As pride is the root of all sin, humility is the root of all virtue. Without humility, it is impossible to be pleasing to God. Let us, then, make it our chief spiritual exercise to practice the virtue of humility.
First, we must produce a definition, and that could be summed up thus: Humility is the virtue by which we know our proper place in creation. With this definition in place, it becomes clear why a lack of humility is so displeasing in the eyes of God. To think ourselves higher than the place designated by God is to directly insult His intelligence.
This lack of humility is frequently brought about by the acquisition of knowledge, which very often has the effect of puffing us up with pride. “All men naturally desire to know, but what does knowledge avail without the fear of God?” So asks Thomas à Kempis in The Imitation of Christ. “Indeed an humble husbandman that serves God is better than a proud philosopher, who, neglecting himself, considers the course of the heavens.”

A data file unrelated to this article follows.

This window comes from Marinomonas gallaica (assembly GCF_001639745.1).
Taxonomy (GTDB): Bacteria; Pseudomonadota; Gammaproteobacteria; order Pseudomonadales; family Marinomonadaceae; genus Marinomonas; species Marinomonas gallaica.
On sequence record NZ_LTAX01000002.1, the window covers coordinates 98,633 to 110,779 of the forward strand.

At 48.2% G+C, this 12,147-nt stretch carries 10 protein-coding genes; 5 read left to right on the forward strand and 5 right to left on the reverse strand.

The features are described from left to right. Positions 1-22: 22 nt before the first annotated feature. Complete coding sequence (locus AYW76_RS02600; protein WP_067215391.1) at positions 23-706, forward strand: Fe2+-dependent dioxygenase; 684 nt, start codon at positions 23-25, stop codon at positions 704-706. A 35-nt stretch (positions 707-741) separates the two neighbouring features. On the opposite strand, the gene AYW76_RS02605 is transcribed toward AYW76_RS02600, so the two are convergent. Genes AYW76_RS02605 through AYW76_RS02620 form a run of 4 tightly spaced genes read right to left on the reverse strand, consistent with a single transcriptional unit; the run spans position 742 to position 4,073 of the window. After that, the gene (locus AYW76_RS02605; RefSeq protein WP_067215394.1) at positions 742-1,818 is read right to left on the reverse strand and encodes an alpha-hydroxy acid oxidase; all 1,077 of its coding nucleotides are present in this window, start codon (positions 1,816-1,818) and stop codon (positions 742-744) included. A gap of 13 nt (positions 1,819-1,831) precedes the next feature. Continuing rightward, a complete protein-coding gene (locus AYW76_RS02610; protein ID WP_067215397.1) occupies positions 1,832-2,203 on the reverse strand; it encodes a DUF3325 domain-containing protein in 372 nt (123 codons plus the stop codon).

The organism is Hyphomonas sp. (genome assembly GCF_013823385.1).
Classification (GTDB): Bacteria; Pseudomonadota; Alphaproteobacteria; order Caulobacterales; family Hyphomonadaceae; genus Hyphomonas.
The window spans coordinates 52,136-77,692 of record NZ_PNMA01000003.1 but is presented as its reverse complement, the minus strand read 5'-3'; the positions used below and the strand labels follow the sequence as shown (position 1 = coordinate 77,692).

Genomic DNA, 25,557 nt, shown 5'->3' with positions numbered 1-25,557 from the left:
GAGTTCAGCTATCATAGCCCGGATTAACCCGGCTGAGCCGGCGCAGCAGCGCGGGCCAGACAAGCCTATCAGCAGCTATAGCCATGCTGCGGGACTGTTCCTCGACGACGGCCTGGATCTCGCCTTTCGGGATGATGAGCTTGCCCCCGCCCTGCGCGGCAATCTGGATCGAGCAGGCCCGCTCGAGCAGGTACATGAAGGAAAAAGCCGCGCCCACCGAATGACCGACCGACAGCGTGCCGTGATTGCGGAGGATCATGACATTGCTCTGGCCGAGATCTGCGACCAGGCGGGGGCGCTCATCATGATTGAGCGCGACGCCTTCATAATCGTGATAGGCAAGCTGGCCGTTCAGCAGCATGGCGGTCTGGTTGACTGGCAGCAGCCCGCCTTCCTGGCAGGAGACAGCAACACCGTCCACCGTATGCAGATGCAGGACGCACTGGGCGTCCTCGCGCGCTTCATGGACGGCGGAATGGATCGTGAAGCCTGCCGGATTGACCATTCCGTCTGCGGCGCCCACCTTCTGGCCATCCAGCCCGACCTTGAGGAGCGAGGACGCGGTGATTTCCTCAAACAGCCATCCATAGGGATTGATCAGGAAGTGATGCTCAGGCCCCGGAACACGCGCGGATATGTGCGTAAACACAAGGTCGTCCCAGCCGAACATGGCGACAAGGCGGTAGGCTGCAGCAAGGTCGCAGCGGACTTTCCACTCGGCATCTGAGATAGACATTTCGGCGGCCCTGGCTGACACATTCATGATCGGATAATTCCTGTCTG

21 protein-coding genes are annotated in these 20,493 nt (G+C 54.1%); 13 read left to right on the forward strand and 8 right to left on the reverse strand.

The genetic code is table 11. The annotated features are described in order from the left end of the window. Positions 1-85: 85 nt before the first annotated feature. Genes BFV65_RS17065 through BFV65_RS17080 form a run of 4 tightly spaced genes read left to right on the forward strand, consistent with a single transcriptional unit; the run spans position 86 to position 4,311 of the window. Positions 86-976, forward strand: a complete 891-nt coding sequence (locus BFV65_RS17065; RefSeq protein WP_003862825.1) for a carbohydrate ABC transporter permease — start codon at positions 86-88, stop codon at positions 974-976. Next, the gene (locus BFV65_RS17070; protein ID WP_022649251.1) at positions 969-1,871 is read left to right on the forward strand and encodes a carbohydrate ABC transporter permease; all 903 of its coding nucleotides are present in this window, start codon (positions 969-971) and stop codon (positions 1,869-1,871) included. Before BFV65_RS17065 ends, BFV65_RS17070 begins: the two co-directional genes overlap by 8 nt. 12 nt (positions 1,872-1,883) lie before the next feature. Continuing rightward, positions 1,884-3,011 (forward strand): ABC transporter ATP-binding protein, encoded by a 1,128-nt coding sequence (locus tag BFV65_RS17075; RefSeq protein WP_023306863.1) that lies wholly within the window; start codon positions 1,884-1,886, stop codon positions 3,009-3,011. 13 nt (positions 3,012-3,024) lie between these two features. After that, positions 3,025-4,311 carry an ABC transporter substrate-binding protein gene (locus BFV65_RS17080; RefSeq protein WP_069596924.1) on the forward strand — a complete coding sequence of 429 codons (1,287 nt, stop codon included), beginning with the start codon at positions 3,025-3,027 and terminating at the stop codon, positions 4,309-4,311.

The desire for knowledge is natural and good, but it must be contained within its proper boundaries. An excessive thirst for and love of knowledge is a sure sign of pride. Remember that, “They who are learned are desirous to appear, and to be called wise.” Is that all we desire–the empty praise of our fellow man? No. Let us instead obtain a knowledge of ourselves and our own sinfulness. This will win us the virtue of humility and the praise of God.
“To have no opinion of ourselves…is great wisdom and high perfection.”